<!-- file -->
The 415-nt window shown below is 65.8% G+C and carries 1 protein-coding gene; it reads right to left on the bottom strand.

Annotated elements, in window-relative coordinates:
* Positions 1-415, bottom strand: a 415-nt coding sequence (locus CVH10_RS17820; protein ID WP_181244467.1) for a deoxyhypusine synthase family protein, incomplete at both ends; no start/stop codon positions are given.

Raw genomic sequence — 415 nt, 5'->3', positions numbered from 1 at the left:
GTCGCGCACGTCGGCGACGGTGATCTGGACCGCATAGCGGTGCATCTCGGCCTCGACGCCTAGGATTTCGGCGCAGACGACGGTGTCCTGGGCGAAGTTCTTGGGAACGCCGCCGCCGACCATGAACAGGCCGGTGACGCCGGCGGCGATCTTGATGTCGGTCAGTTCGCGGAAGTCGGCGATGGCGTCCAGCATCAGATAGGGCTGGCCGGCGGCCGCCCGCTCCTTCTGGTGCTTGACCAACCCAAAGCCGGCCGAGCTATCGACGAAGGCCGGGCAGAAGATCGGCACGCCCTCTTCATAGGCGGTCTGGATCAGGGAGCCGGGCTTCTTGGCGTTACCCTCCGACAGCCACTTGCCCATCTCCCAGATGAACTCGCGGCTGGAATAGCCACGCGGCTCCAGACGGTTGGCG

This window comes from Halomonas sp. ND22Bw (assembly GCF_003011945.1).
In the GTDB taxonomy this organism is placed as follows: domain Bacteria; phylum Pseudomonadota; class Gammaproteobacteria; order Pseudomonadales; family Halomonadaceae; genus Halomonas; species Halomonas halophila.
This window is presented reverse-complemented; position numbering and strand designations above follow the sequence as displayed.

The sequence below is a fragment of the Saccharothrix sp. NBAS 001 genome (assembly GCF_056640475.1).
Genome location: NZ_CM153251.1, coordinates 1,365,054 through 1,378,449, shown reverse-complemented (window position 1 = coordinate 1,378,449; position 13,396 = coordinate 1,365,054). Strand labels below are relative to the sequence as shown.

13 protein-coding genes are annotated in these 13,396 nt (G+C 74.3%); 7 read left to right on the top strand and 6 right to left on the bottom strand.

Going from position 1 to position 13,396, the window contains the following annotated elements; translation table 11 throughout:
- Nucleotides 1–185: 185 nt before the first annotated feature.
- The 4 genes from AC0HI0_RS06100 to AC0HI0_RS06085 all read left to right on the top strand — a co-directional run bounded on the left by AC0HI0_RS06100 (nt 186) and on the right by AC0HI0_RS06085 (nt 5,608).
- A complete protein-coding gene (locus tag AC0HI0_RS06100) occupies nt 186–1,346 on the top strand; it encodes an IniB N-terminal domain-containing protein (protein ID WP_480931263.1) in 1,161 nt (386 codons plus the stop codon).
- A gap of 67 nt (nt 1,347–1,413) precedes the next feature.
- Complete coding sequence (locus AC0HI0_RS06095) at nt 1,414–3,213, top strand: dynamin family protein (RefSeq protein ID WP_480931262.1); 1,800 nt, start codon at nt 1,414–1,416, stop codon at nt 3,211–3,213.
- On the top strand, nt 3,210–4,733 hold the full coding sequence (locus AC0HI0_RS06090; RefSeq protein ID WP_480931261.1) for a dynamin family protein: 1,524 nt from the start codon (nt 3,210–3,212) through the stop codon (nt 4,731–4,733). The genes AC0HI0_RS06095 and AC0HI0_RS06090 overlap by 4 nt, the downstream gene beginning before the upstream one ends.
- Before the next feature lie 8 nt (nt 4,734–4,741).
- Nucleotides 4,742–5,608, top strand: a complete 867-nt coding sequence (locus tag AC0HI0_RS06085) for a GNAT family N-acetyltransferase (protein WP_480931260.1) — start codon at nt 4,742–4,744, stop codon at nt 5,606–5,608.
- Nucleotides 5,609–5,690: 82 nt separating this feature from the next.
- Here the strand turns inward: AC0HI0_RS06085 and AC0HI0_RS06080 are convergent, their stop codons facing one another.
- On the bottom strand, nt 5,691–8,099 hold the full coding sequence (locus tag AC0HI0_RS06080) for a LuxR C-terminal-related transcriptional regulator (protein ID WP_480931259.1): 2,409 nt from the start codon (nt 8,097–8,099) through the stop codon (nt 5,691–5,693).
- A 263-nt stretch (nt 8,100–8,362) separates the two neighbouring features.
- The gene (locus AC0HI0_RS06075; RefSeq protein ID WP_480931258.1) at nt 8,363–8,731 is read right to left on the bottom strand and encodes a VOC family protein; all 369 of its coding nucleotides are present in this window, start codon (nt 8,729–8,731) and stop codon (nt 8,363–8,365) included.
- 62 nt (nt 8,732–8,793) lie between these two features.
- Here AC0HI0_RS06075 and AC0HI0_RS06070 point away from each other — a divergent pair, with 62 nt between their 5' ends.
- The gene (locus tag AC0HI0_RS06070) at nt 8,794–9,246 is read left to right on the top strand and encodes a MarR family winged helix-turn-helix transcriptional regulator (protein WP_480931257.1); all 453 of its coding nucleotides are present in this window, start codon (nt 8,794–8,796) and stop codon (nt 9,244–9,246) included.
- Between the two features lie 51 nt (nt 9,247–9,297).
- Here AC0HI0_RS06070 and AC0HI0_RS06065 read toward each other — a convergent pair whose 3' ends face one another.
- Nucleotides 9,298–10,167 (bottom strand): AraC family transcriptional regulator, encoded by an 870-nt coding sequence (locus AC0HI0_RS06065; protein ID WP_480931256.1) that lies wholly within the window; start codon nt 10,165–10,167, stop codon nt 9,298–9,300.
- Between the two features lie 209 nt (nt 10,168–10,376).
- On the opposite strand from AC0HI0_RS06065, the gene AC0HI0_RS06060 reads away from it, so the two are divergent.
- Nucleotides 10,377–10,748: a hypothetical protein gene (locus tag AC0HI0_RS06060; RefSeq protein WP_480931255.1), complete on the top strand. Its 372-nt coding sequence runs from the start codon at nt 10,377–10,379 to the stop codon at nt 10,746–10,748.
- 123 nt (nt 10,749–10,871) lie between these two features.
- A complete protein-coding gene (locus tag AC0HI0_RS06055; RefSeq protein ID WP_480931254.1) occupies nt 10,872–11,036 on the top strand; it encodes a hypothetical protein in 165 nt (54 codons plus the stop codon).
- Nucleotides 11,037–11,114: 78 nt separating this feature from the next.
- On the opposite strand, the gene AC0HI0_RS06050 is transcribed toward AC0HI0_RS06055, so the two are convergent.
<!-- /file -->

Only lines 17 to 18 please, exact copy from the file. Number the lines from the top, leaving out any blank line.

- Complete coding sequence (locus AC0HI0_RS06095) at nt 1,414–3,213, top strand: dynamin family protein (RefSeq protein ID WP_480931262.1); 1,800 nt, start codon at nt 1,414–1,416, stop codon at nt 3,211–3,213.
- On the top strand, nt 3,210–4,733 hold the full coding sequence (locus AC0HI0_RS06090; RefSeq protein ID WP_480931261.1) for a dynamin family protein: 1,524 nt from the start codon (nt 3,210–3,212) through the stop codon (nt 4,731–4,733). The genes AC0HI0_RS06095 and AC0HI0_RS06090 overlap by 4 nt, the downstream gene beginning before the upstream one ends.